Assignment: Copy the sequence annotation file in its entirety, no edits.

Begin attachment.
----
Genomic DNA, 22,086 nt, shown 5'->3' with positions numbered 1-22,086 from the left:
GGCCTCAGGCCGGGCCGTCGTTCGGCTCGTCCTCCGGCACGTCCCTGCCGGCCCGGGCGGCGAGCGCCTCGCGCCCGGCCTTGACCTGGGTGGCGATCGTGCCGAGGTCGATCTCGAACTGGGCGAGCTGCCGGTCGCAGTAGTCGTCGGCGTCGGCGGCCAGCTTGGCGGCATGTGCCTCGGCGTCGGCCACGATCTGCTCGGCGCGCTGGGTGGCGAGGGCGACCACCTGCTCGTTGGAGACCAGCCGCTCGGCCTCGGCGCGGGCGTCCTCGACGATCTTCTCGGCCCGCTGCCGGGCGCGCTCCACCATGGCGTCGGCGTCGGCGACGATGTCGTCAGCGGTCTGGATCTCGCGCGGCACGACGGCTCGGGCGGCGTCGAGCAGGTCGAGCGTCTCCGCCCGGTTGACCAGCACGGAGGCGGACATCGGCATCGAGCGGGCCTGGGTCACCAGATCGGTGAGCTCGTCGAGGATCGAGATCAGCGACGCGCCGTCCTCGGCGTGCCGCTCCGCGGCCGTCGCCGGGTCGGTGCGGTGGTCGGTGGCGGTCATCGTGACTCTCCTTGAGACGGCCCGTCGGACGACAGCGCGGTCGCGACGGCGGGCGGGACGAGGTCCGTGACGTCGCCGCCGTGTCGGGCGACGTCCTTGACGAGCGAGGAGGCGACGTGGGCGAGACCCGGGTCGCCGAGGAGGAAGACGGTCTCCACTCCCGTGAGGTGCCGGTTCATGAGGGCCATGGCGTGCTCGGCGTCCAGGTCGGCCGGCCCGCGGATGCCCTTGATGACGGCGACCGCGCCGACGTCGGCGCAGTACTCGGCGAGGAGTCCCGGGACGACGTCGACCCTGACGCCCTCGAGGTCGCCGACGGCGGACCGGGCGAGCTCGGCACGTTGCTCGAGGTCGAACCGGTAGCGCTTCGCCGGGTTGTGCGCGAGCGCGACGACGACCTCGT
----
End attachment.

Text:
Genomic DNA, 22,086 nt, shown 5'->3' with positions numbered 1-22,086 from the left:
GGCCTCAGGCCGGGCCGTCGTTCGGCTCGTCCTCCGGCACGTCCCTGCCGGCCCGGGCGGCGAGCGCCTCGCGCCCGGCCTTGACCTGGGTGGCGATCGTGCCGAGGTCGATCTCGAACTGGGCGAGCTGCCGGTCGCAGTAGTCGTCGGCGTCGGCGGCCAGCTTGGCGGCATGTGCCTCGGCGTCGGCCACGATCTGCTCGGCGCGCTGGGTGGCGAGGGCGACCACCTGCTCGTTGGAGACCAGCCGCTCGGCCTCGGCGCGGGCGTCCTCGACGATCTTCTCGGCCCGCTGCCGGGCGCGCTCCACCATGGCGTCGGCGTCGGCGACGATGTCGTCAGCGGTCTGGATCTCGCGCGGCACGACGGCTCGGGCGGCGTCGAGCAGGTCGAGCGTCTCCGCCCGGTTGACCAGCACGGAGGCGGACATCGGCATCGAGCGGGCCTGGGTCACCAGATCGGTGAGCTCGTCGAGGATCGAGATCAGCGACGCGCCGTCCTCGGCGTGCCGCTCCGCGGCCGTCGCCGGGTCGGTGCGGTGGTCGGTGGCGGTCATCGTGACTCTCCTTGAGACGGCCCGTCGGACGACAGCGCGGTCGCGACGGCGGGCGGGACGAGGTCCGTGACGTCGCCGCCGTGTCGGGCGACGTCCTTGACGAGCGAGGAGGCGACGTGGGCGAGACCCGGGTCGCCGAGGAGGAAGACGGTCTCCACTCCCGTGAGGTGCCGGTTCATGAGGGCCATGGCGTGCTCGGCGTCCAGGTCGGCCGGCCCGCGGATGCCCTTGATGACGGCGACCGCGCCGACGTCGGCGCAGTACTCGGCGAGGAGTCCCGGGACGACGTCGACCCTGACGCCCTCGAGGTCGCCGACGGCGGACCGGGCGAGCTCGGCACGTTGCTCGAGGTCGAACCGGTAGCGCTTCGCCGGGTTGTGCGCGAGCGCGACGACGACCTCGT